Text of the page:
Libya's congress has confirmed Ali Zeidan as prime minister. Under pressure to propose a cabinet, the diplomat and human rights activist is bound to have learned a lesson from his predecessor's mistakes.
Starting a new job can be a difficult, but Ali Zeidan will need extra patience and even more skill as Libya's new prime minister. He must assert himself and his cabinet. Libya's General National Congress has to approve both Zeidan and his ministers before the politician can take office.
Just last week, Zeidan's predecessor, Mustafa Abu Shagur, got a taste of how self-assured Libya's congress is. The body twice rejected Abu Shagur's cabinet choices, first a group of 27 nominees, and then a smaller proposal. The legislature rejected the candidates on grounds they were too unknown, did not really represent Libyans and were too closely associated with Abu Shagur himself.
It is now up to career diplomat and regime critic Ali Zeidan to do a better job and choose more carefully. On Monday (15.10.2012), the congress voted him Libya's new premier with a sufficient, albeit not overwhelming, majority. Zeidan, from the secular National Forces Alliance (NFA), won 93 of 200 votes to trump the 85 votes garnered by the only other candidate, local government minister Mohammed al-Hrari of the Muslim Brotherhood.
The credibility question
Authenticity and credibility were likely the traits that convinced congress to vote for Zeidan. He defected while serving as a Libyan ambassador in 1980 and spent the next three decades in exile. He worked out of Geneva to advocate for human rights in Libya.
That won him points with Libyans. Quite a few of them harbor reservations about politicians who spent the years of Gadhafi's rule in safe exile, where they were not as concerned with politics as with business.
The prevalent desire for a person of integrity to head the government must be awkward for Libyan politicians, said Andreas Dittmann, a geographer and ethnologist at the University of Bonn.
He told DW that during the Gadhafi era, politicians had two mutually exclusive options: "Either they lived in Libya, had important positions in Gadhafi's regime - and are suspected of being opportunists. Or they spent some time in exile. It can't be both."
Dittmann added that politicians who were firmly entrenched in the opposition are dead today.
In the end, the ethnologist explained, only slight differences determine which Libyan politicians are credible. Who was abroad for how long, and why? What did they do there? In Libya, credibility depends on the answers to these questions.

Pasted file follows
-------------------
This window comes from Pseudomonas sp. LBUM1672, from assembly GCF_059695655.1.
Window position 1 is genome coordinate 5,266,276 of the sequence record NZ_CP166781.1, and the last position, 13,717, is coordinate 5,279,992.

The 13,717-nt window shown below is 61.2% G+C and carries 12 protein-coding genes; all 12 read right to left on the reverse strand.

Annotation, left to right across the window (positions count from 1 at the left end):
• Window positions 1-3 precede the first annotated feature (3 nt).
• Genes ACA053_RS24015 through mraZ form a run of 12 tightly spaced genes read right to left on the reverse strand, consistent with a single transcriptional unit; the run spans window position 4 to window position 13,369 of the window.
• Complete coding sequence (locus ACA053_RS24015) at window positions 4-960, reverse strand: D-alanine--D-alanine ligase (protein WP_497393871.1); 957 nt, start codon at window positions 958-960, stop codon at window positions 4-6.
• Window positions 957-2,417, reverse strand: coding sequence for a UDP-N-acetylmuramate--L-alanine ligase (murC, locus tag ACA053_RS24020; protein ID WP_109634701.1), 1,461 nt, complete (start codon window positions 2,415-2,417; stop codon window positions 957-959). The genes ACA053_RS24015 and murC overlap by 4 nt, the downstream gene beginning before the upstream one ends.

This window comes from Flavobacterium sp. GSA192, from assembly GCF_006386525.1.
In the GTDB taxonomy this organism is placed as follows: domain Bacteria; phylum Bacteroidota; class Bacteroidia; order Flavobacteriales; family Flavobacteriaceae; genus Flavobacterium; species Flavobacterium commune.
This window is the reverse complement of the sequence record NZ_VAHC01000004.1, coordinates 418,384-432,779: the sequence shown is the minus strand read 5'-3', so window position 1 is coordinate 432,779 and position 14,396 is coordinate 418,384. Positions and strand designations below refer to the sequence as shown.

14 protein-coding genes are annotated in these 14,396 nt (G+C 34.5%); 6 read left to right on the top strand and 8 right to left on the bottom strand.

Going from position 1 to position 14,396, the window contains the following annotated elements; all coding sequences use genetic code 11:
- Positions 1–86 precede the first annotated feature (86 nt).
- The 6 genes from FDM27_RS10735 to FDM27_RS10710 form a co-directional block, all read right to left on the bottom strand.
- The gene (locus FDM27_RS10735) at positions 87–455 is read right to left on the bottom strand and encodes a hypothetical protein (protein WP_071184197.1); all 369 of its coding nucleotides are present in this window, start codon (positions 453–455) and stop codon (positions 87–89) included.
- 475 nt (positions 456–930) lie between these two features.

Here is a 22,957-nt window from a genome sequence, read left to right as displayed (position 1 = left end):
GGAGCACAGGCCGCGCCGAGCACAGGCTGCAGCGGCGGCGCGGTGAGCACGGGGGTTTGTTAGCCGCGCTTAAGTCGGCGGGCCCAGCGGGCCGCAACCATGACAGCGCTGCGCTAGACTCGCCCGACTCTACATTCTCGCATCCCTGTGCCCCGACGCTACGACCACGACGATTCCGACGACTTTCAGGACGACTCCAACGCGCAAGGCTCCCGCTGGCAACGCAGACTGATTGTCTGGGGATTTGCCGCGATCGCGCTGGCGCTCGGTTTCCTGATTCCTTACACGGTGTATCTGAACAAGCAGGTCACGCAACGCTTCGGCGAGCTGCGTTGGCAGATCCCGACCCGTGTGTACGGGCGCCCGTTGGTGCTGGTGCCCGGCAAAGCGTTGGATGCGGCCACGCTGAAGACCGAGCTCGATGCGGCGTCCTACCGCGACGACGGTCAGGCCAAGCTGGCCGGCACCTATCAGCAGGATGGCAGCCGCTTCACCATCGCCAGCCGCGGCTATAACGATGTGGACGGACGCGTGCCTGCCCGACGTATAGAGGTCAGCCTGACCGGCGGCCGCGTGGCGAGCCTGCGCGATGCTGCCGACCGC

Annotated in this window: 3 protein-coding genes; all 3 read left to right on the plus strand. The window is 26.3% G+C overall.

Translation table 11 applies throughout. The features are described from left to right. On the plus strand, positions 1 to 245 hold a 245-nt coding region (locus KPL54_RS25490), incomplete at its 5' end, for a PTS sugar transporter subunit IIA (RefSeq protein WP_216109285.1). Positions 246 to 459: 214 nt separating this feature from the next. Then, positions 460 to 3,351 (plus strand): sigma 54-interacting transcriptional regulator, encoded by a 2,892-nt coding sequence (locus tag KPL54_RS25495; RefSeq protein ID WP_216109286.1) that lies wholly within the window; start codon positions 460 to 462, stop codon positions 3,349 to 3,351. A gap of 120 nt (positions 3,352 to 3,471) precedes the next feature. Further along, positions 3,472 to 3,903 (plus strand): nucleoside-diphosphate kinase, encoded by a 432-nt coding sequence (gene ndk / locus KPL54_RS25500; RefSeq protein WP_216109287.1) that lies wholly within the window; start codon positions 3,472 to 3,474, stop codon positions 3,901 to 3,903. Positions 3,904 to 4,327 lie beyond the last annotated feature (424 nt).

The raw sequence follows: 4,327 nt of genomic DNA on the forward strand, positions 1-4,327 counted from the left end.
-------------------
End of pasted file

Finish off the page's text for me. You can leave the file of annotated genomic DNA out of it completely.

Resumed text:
Representing all Libyans
In addition to credibility, Zeidan must convince the congress of his skill to form a government that would representative preferably all Libyans. In other words, members of his cabinet must come from many different regions in order to mirror the country's regional and political diversity as comprehensively as possible.
During Gadhafi's rule, aspects of regional representation played no role at all, Dittmann said. Gadhafi deliberately neglected, and even discriminated against, certain groups within the population.
"That plays a role when people now want to create the feeling of a Libyan corporate identity," Dittmann added.
Libya must develop a new political culture, said Ali Algibeshi, a Libyan political scientist. He told DW the art of smooth negotiation withered among the rough customs of the Gadhafi era.
"The problem is that so far, no party has been in the position or even willing to strike a compromise," Algibeshi said. "But that is what Libya needs."
In order to be accepted, Dittmann said the new government will have to manage to "anchor the different regions, peoples and ethno-linguistic groups in the new parliament in such a way that they at least feel represented."
A demonstration in Benghazi calls "the Lord, the police and the courts" Libya's three official institutions
The new Libyan premier has yet another task, to appease the strong Islamist movements in the country.
Dittmann called the challenge a balance act. He explained that these groups should not be left out, but should not have too much power, either. The imperative is to prevent Islamist groups from heading for a confrontation with the government.
"That's the art: making sure everyone feels more or less represented while at the same time keeping at bay any strong Islamist counter-movement," Dittmann added.
He said future politicians will be measured by their skill at achieving both ends.
Algibeshi said the government can rely on the Libyan people in one respect: most of them reject violence.
"The citizens no longer want to put up with different groups trying to push through their interests at gun-point," the political scientist said. He added that Libyans want to see weapons only in the hands of police and armed forces. "It is up to the government to implement that wish."
After 40 long years of dictatorship, a fundamental change in the country's political culture is on the horizon. Ali Zeidan has been chosen to pave the way to the future.